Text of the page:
Bostonia is published in print three times a year and updated weekly on the web.
In a literary world increasingly arranged in tidy genres, Muir offers up a wild and woolly hybrid that refreshingly defies classification. Compelling throughout, this whimsical, wise guide to “the animals that go unseen among us” begs to be read aloud and can be digested front to back as a novel, but would prove equally enthralling cracked open at random. The personal bestiary of an amateur naturalist named Sophie, the narrative plumbs the dogged discoveries of a girl whose gift is known to her quirky family. But even they need convincing, and the narrative capitalizes on all Sophie’s hyperalert senses as she navigates and reports on a parallel landscape crackling and thrumming stealthily through lush fauna, clinging to the undersides of visible creatures or burrowing along the urban infrastructure. Invisible Beasts toys with us, winking at the reader as it indulges the writer’s love of wordplay as much as her infatuation with, and delicate observation of, her natural surroundings; it’s the literary lovechild of Lewis Carroll and Rachel Carson filtered through the lens of zoology’s godfather, Darwin himself.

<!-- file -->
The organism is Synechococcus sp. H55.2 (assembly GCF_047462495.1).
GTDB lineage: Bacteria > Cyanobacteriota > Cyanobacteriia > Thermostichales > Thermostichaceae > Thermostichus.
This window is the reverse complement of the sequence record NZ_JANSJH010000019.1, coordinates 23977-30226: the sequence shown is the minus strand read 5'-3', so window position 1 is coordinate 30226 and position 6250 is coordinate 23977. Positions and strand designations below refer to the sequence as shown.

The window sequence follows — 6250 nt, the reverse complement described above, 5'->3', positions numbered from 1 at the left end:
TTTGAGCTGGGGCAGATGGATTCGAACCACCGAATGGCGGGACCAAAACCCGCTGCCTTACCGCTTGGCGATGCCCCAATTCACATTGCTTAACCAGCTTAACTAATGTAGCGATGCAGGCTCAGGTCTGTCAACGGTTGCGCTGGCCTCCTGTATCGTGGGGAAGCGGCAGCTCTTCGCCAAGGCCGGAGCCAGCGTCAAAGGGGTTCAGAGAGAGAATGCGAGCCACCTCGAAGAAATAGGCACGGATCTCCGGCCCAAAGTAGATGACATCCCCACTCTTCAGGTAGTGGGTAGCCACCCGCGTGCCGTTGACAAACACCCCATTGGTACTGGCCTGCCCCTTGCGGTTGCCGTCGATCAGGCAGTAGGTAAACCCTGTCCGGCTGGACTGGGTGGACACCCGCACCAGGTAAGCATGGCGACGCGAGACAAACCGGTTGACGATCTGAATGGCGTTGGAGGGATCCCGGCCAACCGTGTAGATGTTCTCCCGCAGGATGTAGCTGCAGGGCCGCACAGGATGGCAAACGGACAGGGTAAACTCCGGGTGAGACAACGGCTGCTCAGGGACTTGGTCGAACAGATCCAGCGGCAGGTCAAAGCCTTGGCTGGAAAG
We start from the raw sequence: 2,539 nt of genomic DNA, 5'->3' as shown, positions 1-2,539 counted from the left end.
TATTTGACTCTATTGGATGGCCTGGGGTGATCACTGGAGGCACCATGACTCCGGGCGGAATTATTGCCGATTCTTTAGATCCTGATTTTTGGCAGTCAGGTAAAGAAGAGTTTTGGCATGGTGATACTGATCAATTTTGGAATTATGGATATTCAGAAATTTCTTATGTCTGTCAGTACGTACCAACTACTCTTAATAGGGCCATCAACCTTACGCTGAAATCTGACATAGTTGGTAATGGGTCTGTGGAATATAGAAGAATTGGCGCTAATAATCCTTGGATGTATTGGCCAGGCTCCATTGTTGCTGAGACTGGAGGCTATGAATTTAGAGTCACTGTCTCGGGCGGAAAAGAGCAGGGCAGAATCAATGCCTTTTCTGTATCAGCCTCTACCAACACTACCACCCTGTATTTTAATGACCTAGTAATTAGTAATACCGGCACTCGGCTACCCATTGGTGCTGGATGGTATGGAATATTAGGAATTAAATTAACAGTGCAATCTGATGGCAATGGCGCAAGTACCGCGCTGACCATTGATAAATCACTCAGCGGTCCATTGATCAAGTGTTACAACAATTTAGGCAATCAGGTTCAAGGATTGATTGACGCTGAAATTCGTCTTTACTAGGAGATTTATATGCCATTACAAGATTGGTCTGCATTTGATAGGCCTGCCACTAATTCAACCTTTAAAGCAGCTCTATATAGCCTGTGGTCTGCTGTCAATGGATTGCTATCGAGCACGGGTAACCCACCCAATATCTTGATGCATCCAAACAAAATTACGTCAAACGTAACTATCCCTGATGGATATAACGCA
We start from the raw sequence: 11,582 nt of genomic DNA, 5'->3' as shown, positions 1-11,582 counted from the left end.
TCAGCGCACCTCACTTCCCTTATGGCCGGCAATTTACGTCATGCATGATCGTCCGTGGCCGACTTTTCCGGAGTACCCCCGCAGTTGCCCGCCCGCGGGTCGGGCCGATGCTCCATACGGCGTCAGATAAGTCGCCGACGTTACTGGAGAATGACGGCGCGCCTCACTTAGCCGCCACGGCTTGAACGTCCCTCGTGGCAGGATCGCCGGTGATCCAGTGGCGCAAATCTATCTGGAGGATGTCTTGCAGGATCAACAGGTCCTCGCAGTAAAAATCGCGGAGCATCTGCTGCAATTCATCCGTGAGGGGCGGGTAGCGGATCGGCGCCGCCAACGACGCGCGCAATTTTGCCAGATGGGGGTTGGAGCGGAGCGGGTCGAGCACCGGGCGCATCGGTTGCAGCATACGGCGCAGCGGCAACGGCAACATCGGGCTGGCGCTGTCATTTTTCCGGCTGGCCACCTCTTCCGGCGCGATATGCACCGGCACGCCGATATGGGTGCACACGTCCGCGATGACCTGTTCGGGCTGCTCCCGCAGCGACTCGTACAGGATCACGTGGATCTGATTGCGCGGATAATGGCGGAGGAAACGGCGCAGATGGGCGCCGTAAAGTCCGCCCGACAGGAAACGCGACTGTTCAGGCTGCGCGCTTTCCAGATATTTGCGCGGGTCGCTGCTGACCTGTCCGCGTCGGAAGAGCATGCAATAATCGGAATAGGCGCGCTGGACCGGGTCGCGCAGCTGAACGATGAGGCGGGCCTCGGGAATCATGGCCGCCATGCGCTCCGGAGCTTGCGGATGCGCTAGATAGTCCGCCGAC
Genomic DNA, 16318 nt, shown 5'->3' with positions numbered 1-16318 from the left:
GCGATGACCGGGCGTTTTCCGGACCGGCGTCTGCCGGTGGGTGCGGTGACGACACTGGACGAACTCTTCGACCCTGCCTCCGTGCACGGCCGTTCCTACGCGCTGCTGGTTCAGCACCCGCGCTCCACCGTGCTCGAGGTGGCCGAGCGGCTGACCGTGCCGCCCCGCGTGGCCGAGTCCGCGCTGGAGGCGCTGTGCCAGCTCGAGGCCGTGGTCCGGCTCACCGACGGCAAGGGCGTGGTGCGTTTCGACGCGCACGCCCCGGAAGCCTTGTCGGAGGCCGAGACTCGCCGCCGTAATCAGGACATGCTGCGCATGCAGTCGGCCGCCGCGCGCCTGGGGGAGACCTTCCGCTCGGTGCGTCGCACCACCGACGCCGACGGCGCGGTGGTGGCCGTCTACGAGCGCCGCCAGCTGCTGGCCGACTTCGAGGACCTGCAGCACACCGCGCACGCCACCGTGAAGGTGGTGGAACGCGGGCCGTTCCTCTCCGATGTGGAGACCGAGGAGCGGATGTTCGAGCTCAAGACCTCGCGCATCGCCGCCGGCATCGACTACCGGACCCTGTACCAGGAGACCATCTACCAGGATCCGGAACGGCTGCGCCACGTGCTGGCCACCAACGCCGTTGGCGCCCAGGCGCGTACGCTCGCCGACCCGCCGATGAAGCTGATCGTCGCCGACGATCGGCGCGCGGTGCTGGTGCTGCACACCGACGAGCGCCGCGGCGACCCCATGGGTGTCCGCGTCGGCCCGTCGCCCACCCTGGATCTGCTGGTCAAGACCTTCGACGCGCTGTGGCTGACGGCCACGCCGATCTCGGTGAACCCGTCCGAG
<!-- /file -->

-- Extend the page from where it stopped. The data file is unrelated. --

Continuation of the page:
The book, which, its author confesses, “began as an experiment,” is divided into sections for common invisible beasts (the Pluricorn, Truth Bats), imperiled and extinct invisible beasts (the Foster Fowl, Beanie Sharks), rare beasts (the Hypnogater, the Oormz), invisible beasts in print (Fine-print Rotifers), and cyclically invisible beasts, the only representatives of which are Beacon Bugs, a firefly species that is invisible over 29-year periods until “they produce one generation that outshines every other firefly species.” How lovely it would be if some (but most certainly not all) of these beasts existed (assuming they don’t; they’re invisible, after all). The narrator is especially taken by Truth Bats (it’s a pity they’re invisible, she says, “because they’re so cute…”). Truth Bats will only adorn the hair or clothes of a truthful person. The bats’ chatter, a background to our speech like “the tingling echo of a waterfall just before your ears catch it,” is the “ring of truth.” “Your bats depart, scattering into the air as you trot out some whopper of a lie, your voice loses its reassuring background,” Sophie tells us, “and people feel that.”
Some of the creatures are poignant; a common invisible beast, the Couch Conch, appears in humans’ bedrooms the morning after vigorous lovemaking (mollusks are full of lessons; they know all about the balance of hard and soft, rigidity and acceptance). And then there’s the evolutionary marvel the Wild Rubber Jack, “evolved for the urban niche of business districts.” The “Jack, for brevity’s sake,” she writes, “is an invisible American Ass…American Mammoth Jacks can stand as tall as a man. To this day, we lead the world in the enormous size of our asses.”
Muir concludes her eclectic romp on a note of faith. After a meditation on communing with an invisible dog, she asks, “What is love?” Finally, she writes, “We are led to embrace a mystery too great to encompass, as unending as nature, because it is nature, the endlessness of the universe itself—that ultimate, unimaginable, ungraspable wholeness in which we are born and die, that haunts every intimacy.” Susan Seligson